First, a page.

Light can be confined and steered at the nanoscale using collective oscillations of electrons known as plasmons. But just as death and taxes are the only certainties in life, energy loss is the only certainty in plasmonics. The tighter the confinement of light, the shorter the lifetime of the plasmons1 — a trade-off that is a major hurdle in the practical use of these oscillations. In a paper in Nature, Ni et al.2 use a technique called scanning near-field optical microscopy to study plasmons in a single layer of carbon atoms known as graphene, at cryogenic temperatures (60 kelvin). The authors show that the plasmons can produce extremely compact light confinement while retaining long lifetimes. They use their results to determine the fundamental limits of plasmon propagation in graphene.
The propagation of light involves the oscillation of electric and magnetic fields. This oscillation defines the relationship between the frequency and wavelength of light, and underpins the diffraction limit — the fact that, in free space, light spreads out if it passes through a region narrower than its wavelength. When light interacts with plasmons, its speed can be substantially reduced, which allows it to be confined to distances much smaller than its free-space wavelength. As a result, plasmons have become a versatile tool for controlling the behaviour of light at the nanoscale3. However, the same light–plasmon interaction that can confine light below its wavelength also enables energy to be lost through the scattering of electrons.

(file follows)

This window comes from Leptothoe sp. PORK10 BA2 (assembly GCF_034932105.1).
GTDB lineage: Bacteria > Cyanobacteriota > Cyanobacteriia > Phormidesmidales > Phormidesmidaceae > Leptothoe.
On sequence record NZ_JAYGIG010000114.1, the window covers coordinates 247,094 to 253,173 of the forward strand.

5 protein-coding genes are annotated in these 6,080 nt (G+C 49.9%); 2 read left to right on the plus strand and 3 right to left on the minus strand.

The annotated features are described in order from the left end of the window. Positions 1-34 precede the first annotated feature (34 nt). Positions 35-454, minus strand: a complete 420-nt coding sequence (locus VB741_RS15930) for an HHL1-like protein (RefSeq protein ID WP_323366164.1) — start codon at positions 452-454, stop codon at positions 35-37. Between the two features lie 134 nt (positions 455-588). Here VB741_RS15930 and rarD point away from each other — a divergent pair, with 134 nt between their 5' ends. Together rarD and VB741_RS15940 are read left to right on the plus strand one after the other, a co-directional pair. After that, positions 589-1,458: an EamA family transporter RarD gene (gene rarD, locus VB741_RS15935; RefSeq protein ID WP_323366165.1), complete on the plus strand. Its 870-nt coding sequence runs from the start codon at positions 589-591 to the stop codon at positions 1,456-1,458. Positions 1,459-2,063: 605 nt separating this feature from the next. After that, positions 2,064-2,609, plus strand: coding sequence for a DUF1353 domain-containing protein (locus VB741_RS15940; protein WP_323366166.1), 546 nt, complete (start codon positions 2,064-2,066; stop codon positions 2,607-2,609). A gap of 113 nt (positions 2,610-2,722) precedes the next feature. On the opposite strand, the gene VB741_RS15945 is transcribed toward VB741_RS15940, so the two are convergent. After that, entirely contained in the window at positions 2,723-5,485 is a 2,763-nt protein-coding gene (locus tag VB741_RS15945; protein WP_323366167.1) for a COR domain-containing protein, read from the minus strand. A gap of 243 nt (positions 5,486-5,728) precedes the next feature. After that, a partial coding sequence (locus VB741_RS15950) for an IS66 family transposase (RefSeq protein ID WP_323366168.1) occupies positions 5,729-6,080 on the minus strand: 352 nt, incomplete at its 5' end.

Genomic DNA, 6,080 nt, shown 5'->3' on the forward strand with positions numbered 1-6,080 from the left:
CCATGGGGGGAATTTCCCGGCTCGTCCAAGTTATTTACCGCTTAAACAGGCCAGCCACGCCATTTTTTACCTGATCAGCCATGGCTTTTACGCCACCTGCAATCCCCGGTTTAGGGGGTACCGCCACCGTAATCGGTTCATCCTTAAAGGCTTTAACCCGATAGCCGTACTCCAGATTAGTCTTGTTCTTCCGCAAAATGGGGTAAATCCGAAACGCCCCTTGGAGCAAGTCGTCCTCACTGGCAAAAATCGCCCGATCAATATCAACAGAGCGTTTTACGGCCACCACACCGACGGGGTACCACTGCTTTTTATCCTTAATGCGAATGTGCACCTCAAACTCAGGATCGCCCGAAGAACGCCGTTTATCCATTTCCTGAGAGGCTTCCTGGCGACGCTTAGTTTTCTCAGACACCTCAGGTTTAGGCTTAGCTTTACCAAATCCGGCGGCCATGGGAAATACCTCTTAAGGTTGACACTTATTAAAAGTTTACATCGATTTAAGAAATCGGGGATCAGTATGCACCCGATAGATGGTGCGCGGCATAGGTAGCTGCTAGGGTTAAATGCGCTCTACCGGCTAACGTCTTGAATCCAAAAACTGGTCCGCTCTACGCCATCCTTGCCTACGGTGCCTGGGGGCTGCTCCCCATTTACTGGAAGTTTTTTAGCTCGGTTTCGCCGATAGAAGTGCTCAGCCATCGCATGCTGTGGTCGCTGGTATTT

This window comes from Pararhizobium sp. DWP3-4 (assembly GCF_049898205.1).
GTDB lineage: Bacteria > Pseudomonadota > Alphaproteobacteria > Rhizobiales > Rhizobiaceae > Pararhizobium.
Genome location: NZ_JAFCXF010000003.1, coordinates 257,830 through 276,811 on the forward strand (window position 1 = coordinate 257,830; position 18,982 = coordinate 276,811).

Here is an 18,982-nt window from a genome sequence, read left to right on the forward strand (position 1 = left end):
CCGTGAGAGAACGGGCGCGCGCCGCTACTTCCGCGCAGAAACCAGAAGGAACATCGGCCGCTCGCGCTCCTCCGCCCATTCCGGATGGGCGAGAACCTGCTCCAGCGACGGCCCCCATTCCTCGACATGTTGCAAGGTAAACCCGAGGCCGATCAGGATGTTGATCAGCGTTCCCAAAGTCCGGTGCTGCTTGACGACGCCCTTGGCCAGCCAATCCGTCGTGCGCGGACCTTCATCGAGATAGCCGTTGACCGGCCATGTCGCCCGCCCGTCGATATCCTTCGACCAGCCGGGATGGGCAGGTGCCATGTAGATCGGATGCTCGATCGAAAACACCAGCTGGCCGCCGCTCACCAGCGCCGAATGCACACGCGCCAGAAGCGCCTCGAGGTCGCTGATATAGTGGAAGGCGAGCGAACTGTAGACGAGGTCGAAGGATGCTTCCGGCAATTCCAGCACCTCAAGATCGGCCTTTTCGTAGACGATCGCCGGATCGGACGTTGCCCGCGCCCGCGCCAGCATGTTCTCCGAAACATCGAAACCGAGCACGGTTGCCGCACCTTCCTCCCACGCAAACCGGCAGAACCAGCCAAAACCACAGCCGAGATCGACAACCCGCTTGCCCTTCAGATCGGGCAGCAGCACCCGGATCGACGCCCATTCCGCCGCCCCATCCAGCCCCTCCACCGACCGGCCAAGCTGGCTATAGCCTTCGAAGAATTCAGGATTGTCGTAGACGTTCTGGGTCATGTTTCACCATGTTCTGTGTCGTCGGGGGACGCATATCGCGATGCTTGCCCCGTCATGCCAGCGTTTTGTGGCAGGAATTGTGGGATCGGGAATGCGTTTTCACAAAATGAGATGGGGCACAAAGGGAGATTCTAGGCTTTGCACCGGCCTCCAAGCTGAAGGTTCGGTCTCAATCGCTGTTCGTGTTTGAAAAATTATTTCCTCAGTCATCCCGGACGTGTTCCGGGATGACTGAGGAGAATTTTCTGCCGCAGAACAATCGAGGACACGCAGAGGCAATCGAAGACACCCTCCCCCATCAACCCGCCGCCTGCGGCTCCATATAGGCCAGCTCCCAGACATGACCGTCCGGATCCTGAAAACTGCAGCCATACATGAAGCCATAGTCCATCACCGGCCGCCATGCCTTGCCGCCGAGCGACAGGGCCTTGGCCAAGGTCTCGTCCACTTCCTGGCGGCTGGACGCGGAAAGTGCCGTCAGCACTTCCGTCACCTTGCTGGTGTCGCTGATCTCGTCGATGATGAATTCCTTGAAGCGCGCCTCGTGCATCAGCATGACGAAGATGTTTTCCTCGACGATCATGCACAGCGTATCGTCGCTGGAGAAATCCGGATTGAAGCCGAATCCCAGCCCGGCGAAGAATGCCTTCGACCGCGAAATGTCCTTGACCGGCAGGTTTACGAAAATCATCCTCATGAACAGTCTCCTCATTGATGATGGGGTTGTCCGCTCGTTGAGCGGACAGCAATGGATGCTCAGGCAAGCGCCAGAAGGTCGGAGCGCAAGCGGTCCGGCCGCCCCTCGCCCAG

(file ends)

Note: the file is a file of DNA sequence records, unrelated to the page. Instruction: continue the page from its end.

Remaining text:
Noble metals such as silver and gold are conventionally used in plasmonics, but suffer from high losses. In the past few years, 2D materials have become promising alternatives4. In the case of graphene, plasmons can compress light to distances as small as one-three-hundredth of the light’s free-space wavelength5. Furthermore, the electron density of graphene can be readily controlled, which provides direct electrical means of tuning the properties of the plasmons. But although sustained efforts to improve the quality of graphene have yielded steady advances6, plasmon loss remains substantial.
In a bid to push the limits of plasmon propagation, Ni and colleagues launched and imaged plasmons in a device containing high-quality graphene at cryogenic temperatures. The use of these temperatures minimized losses caused by temperature-sensitive processes, such as the scattering of electrons from mechanical vibrations called phonons. The authors customized an instrument known as a scanning near-field optical microscope so that it could operate at cryogenic temperatures. Although these instruments are routinely used to study plasmons at room temperature, operating them at lower temperatures has been difficult.
Ni et al. used the narrow metallic tip of the microscope to launch plasmons in the graphene device. They then scanned the tip across the device to image the interference pattern produced by the plasmons as they reflected from the edges of the device and from microstructures present on the device’s surface (Fig. 1). This technique is particularly useful because it launches plasmons in the interior of the device, which limits losses caused by interaction with the device’s edges. Such losses can be large in other approaches7.